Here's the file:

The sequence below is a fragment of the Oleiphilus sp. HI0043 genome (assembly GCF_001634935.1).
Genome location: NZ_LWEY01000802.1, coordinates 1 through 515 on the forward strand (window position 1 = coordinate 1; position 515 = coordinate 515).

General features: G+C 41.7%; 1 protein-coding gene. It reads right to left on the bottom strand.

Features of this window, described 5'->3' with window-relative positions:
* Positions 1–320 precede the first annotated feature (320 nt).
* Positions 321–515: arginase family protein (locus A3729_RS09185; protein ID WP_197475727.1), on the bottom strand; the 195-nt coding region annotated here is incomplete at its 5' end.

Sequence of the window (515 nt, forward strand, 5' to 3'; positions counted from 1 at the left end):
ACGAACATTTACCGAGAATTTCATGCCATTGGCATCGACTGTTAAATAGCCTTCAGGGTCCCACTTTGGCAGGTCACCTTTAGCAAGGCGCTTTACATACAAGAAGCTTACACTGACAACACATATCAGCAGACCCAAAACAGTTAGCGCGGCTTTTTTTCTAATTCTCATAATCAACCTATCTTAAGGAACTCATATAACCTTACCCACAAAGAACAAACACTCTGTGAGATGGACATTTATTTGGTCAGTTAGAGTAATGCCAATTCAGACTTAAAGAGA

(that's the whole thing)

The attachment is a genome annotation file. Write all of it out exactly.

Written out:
The sequence below is a fragment of the Oleiphilus sp. HI0043 genome (assembly GCF_001634935.1).
Genome location: NZ_LWEY01000802.1, coordinates 1 through 515 on the forward strand (window position 1 = coordinate 1; position 515 = coordinate 515).

General features: G+C 41.7%; 1 protein-coding gene. It reads right to left on the bottom strand.

Features of this window, described 5'->3' with window-relative positions:
* Positions 1–320 precede the first annotated feature (320 nt).
* Positions 321–515: arginase family protein (locus A3729_RS09185; protein ID WP_197475727.1), on the bottom strand; the 195-nt coding region annotated here is incomplete at its 5' end.

Sequence of the window (515 nt, forward strand, 5' to 3'; positions counted from 1 at the left end):
ACGAACATTTACCGAGAATTTCATGCCATTGGCATCGACTGTTAAATAGCCTTCAGGGTCCCACTTTGGCAGGTCACCTTTAGCAAGGCGCTTTACATACAAGAAGCTTACACTGACAACACATATCAGCAGACCCAAAACAGTTAGCGCGGCTTTTTTTCTAATTCTCATAATCAACCTATCTTAAGGAACTCATATAACCTTACCCACAAAGAACAAACACTCTGTGAGATGGACATTTATTTGGTCAGTTAGAGTAATGCCAATTCAGACTTAAAGAGA